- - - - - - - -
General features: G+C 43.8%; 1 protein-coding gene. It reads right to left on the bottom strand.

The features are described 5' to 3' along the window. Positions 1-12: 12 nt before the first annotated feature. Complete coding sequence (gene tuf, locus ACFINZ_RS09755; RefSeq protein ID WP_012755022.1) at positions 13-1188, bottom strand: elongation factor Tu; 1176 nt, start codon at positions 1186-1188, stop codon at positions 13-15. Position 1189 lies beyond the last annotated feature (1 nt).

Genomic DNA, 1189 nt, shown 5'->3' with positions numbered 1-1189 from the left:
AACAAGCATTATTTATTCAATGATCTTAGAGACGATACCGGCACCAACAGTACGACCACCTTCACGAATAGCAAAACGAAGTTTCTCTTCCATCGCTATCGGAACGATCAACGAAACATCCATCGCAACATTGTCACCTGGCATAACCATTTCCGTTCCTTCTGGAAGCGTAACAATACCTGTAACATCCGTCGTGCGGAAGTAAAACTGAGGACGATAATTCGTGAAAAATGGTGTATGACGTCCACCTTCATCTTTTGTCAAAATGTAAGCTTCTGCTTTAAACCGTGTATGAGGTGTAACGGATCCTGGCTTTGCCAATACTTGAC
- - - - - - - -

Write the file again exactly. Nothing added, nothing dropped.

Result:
General features: G+C 43.8%; 1 protein-coding gene. It reads right to left on the bottom strand.

The features are described 5' to 3' along the window. Positions 1-12: 12 nt before the first annotated feature. Complete coding sequence (gene tuf, locus ACFINZ_RS09755; RefSeq protein ID WP_012755022.1) at positions 13-1188, bottom strand: elongation factor Tu; 1176 nt, start codon at positions 1186-1188, stop codon at positions 13-15. Position 1189 lies beyond the last annotated feature (1 nt).

Genomic DNA, 1189 nt, shown 5'->3' with positions numbered 1-1189 from the left:
AACAAGCATTATTTATTCAATGATCTTAGAGACGATACCGGCACCAACAGTACGACCACCTTCACGAATAGCAAAACGAAGTTTCTCTTCCATCGCTATCGGAACGATCAACGAAACATCCATCGCAACATTGTCACCTGGCATAACCATTTCCGTTCCTTCTGGAAGCGTAACAATACCTGTAACATCCGTCGTGCGGAAGTAAAACTGAGGACGATAATTCGTGAAAAATGGTGTATGACGTCCACCTTCATCTTTTGTCAAAATGTAAGCTTCTGCTTTAAACCGTGTATGAGGTGTAACGGATCCTGGCTTTGCCAATACTTGAC